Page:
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Chapter One Of Dickens' Great Expectations

3073 words - 12 pages

Chapter One of Dickens' Great Expectations

The title of the novel that I studied is, 'Great Expectations',
written in the 19th century by Charles Dickens. Pip, an orphan often
goes to the cemetery to mourn for his dead parents and brothers. While
mourning one day, a convict hiding in that same cemetery scares him.
All that he thinks of is to listen and obey the man. As the story
evolves, we are also introduced to the sentimental part of Pip's life.
He is in love with a girl named Estella but unfortunately, she doesn't
like him. When Pip becomes the perfect gentleman, he inherits some
fortune. He mistakes the real provider thinking it is Miss Havisham,
until one night he meets the convict again. The latter claims that he
is the person providing him with money. Pip was unable to accept both
the truth and the man. For my assignment, I am focussing on the 1st
and 39th chapter of the book, where Pip first meets the convict, and
when he meets him for the second time.

In the first chapter of the book, the circumstances that Pip is in are
very pitiful. He is an orphan and although he has a big sister, he
does not get the motherly affection he is supposed to in his life. He
seems to be very drawn to the place where his parents are buried as
stated, "my fancies regarding what they were like were unreasonably
derived from their tombstones," (chapter 1, pg 1, line 9-10). This
shows how much he misses parental affection that his sister, Mrs Joe
cannot give him although she looks after him. Furthermore, Pip appears
to be naïve and he is very lonely as a little boy because he doesn't
have friends. In contrast to chapter thirty- nine, we are introduced
to an arrogant man that doesn't care for others' feelings at all. He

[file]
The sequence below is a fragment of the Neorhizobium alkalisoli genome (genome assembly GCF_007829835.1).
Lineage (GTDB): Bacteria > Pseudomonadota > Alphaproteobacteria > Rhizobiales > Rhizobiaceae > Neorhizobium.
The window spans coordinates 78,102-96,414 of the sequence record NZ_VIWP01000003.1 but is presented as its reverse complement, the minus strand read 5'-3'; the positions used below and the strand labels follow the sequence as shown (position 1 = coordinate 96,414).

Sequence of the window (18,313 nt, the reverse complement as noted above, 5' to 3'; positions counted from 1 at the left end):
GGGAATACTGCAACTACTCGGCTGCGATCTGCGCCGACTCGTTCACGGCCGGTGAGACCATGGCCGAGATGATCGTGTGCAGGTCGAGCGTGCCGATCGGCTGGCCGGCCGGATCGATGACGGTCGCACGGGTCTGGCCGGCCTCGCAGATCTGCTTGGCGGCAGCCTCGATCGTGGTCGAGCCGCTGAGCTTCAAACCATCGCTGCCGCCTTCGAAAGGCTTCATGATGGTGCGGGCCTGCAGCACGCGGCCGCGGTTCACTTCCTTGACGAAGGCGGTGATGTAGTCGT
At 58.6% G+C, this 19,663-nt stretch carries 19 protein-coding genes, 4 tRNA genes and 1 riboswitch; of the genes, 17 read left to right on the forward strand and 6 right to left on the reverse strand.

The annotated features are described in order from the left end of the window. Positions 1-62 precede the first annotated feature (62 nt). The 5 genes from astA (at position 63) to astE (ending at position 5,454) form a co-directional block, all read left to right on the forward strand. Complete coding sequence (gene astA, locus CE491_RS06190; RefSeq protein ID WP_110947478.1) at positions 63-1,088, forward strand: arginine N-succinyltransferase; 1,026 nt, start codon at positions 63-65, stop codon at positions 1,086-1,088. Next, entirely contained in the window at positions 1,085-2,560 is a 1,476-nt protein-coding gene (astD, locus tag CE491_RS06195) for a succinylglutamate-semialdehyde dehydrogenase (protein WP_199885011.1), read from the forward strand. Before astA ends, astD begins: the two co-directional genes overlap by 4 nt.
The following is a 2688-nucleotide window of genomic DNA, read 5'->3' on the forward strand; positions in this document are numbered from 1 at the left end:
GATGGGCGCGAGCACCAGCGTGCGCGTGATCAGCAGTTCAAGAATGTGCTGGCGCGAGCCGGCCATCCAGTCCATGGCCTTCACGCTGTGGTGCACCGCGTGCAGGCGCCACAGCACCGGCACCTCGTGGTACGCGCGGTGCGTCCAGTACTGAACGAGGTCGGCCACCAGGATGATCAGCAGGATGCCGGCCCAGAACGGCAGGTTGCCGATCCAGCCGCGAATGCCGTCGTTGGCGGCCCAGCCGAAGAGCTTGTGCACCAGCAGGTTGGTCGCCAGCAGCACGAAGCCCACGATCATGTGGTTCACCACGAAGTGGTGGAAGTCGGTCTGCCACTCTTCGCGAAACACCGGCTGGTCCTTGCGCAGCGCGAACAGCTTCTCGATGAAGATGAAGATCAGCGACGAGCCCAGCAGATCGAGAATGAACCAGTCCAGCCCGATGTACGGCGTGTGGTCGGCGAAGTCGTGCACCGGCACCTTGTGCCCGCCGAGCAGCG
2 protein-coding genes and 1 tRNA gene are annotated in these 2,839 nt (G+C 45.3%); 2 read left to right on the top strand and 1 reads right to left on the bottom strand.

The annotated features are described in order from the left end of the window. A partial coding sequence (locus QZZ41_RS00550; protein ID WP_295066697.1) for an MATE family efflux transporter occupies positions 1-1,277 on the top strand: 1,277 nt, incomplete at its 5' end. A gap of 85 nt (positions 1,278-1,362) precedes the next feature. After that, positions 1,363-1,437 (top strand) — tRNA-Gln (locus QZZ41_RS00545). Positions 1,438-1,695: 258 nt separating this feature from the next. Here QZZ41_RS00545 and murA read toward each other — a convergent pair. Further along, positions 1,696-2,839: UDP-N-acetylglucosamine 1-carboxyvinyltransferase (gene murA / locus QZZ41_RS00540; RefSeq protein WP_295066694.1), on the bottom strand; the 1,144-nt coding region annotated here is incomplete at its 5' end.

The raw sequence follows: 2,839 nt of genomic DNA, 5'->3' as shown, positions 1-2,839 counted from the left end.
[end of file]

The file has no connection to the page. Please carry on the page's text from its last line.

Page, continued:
is no longer that orphan boy for whom we had so much pity. Also in the
first chapter, we see how Pip is very helpless in his state. By saying
this, I mean that his sister is always beating him whenever he returns
home from the church late at night. What he thinks or does do not
matter to his sister and he always ends up keeping his point of view
to himself. As a result, he suppresses his feelings deep inside him. I
find him rather submissive for a boy of his age. When the convict
keeps on being harsh to him and scares him, he decides to "get him a
file, and I would get him what broken bits of food I could, and I
would come to him at the Battery, early in the morning," (chapter 1,
pg 4,line 10-12).

On the other hand, the rude man that we meet in chapter thirty-nine is
not that helpless at all. He has a home, a lot of money, as well as a
lot of pride. Furthermore, he values people by social standard as he
tells Magwitch "that I cannot wish to renew that chance intercourse
with you of long ago, under these different circumstances," (chapter
39, pg 301, line 35-36). On top of...

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